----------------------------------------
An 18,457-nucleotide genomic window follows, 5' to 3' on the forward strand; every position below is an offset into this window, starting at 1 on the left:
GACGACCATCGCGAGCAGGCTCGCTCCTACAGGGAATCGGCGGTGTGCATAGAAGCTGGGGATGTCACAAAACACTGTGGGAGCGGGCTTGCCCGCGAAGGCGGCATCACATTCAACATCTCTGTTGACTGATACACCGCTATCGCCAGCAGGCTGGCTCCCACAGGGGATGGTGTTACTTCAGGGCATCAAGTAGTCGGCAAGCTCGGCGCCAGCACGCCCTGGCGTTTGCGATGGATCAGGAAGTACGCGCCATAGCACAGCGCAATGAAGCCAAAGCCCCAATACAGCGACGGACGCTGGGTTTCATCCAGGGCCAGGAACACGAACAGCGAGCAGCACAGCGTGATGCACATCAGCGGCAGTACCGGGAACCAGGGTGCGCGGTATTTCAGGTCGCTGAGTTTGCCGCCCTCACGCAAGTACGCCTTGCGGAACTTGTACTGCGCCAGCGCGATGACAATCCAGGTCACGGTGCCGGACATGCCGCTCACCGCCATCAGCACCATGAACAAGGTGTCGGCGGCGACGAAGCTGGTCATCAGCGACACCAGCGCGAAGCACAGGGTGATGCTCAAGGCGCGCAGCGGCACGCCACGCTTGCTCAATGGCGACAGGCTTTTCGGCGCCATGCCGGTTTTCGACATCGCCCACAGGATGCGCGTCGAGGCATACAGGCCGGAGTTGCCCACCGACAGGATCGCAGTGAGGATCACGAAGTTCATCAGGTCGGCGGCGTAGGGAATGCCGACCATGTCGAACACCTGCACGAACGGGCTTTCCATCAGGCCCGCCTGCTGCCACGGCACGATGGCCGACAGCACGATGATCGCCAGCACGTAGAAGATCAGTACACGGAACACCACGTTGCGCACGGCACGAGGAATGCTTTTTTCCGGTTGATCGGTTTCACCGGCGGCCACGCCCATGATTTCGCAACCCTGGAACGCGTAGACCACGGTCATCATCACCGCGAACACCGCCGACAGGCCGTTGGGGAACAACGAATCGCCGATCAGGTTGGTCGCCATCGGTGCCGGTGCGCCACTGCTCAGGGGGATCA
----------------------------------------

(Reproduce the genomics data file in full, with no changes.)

An 18,457-nucleotide genomic window follows, 5' to 3' on the forward strand; every position below is an offset into this window, starting at 1 on the left:
GACGACCATCGCGAGCAGGCTCGCTCCTACAGGGAATCGGCGGTGTGCATAGAAGCTGGGGATGTCACAAAACACTGTGGGAGCGGGCTTGCCCGCGAAGGCGGCATCACATTCAACATCTCTGTTGACTGATACACCGCTATCGCCAGCAGGCTGGCTCCCACAGGGGATGGTGTTACTTCAGGGCATCAAGTAGTCGGCAAGCTCGGCGCCAGCACGCCCTGGCGTTTGCGATGGATCAGGAAGTACGCGCCATAGCACAGCGCAATGAAGCCAAAGCCCCAATACAGCGACGGACGCTGGGTTTCATCCAGGGCCAGGAACACGAACAGCGAGCAGCACAGCGTGATGCACATCAGCGGCAGTACCGGGAACCAGGGTGCGCGGTATTTCAGGTCGCTGAGTTTGCCGCCCTCACGCAAGTACGCCTTGCGGAACTTGTACTGCGCCAGCGCGATGACAATCCAGGTCACGGTGCCGGACATGCCGCTCACCGCCATCAGCACCATGAACAAGGTGTCGGCGGCGACGAAGCTGGTCATCAGCGACACCAGCGCGAAGCACAGGGTGATGCTCAAGGCGCGCAGCGGCACGCCACGCTTGCTCAATGGCGACAGGCTTTTCGGCGCCATGCCGGTTTTCGACATCGCCCACAGGATGCGCGTCGAGGCATACAGGCCGGAGTTGCCCACCGACAGGATCGCAGTGAGGATCACGAAGTTCATCAGGTCGGCGGCGTAGGGAATGCCGACCATGTCGAACACCTGCACGAACGGGCTTTCCATCAGGCCCGCCTGCTGCCACGGCACGATGGCCGACAGCACGATGATCGCCAGCACGTAGAAGATCAGTACACGGAACACCACGTTGCGCACGGCACGAGGAATGCTTTTTTCCGGTTGATCGGTTTCACCGGCGGCCACGCCCATGATTTCGCAACCCTGGAACGCGTAGACCACGGTCATCATCACCGCGAACACCGCCGACAGGCCGTTGGGGAACAACGAATCGCCGATCAGGTTGGTCGCCATCGGTGCCGGTGCGCCACTGCTCAGGGGGATCA